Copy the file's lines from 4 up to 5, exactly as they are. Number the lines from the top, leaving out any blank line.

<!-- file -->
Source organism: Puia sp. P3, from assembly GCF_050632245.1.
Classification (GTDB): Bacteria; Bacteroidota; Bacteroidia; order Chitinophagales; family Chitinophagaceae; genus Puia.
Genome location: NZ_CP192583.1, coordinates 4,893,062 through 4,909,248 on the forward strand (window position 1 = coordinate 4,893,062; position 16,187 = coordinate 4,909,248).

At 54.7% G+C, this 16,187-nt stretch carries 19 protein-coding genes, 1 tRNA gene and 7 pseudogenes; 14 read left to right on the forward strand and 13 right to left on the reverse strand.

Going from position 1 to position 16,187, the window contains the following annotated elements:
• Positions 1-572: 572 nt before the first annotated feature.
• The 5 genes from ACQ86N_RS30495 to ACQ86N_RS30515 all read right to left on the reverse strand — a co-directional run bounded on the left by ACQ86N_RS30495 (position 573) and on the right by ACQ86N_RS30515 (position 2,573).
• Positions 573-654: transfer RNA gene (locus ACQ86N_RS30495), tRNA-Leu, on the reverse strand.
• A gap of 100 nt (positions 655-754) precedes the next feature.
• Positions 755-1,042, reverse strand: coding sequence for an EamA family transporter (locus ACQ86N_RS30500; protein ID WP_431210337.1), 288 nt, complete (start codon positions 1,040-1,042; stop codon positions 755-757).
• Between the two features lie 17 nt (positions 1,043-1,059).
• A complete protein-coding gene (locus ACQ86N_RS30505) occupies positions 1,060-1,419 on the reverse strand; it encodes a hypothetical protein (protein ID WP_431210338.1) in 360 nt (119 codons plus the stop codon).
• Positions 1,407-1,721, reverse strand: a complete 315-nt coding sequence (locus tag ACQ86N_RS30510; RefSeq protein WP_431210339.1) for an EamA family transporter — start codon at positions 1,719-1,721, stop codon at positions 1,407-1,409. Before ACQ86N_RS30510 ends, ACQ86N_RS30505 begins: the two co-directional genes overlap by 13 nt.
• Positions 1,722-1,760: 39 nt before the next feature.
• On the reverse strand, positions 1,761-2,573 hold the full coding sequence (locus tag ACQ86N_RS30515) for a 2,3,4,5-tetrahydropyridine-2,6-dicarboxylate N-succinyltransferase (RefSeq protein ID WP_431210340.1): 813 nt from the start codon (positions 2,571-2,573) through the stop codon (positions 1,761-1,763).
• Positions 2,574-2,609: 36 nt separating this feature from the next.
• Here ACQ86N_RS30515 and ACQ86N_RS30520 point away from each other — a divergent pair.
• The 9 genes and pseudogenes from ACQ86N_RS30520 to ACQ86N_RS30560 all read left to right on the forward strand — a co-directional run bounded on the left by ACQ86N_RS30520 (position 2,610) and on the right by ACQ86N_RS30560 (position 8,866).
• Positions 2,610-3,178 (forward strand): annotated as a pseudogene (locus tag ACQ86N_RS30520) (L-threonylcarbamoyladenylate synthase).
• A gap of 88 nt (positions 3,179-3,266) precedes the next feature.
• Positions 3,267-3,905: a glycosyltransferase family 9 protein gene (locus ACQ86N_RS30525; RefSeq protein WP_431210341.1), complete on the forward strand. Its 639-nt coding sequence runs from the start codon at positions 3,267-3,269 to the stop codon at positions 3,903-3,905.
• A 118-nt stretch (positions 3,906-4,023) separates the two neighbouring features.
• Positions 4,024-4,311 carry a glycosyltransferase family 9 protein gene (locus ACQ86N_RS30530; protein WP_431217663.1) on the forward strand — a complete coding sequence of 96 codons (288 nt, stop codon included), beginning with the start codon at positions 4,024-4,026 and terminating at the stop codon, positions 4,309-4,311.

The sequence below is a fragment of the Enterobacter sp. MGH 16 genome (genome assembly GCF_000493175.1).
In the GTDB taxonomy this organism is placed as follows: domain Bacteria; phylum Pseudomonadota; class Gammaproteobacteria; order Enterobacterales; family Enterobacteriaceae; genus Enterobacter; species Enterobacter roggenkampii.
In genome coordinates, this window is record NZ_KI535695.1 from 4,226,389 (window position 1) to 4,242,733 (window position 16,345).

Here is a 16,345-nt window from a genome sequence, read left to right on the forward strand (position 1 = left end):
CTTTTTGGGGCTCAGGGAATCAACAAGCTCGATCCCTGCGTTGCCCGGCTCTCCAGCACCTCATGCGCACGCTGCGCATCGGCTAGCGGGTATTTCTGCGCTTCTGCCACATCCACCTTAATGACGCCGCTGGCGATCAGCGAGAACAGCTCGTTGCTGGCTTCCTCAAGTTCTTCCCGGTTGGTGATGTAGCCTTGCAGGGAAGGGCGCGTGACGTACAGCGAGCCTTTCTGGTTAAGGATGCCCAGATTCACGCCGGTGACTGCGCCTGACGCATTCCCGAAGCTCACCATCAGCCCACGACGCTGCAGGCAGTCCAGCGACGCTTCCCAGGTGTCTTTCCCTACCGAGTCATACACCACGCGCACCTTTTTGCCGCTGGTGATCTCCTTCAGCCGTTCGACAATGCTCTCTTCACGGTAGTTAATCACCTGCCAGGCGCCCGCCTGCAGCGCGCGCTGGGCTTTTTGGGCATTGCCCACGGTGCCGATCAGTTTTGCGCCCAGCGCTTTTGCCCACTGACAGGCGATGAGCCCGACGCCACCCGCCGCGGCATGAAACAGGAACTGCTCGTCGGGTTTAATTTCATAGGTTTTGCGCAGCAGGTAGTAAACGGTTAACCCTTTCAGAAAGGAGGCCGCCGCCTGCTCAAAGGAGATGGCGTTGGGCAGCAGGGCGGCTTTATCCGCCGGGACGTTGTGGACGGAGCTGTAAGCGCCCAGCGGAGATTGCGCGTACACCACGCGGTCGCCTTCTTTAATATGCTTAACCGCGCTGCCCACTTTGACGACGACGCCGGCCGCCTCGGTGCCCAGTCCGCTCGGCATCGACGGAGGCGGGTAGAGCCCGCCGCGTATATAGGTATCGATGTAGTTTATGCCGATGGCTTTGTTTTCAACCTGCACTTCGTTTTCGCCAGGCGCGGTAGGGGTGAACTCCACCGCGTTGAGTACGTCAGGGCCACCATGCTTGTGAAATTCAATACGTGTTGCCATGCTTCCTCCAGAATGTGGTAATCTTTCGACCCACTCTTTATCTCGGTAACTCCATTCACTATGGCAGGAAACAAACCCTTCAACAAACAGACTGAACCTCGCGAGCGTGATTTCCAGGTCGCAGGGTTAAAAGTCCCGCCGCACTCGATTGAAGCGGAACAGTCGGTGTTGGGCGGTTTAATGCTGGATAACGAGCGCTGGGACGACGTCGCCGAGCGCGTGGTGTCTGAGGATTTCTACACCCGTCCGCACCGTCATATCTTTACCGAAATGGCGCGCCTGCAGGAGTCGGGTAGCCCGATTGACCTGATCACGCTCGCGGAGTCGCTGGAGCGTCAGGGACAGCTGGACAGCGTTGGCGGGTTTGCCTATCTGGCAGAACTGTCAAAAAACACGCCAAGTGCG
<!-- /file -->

At 54.7% G+C, this 16,187-nt stretch carries 19 protein-coding genes, 1 tRNA gene and 7 pseudogenes; 14 read left to right on the forward strand and 13 right to left on the reverse strand.

Going from position 1 to position 16,187, the window contains the following annotated elements: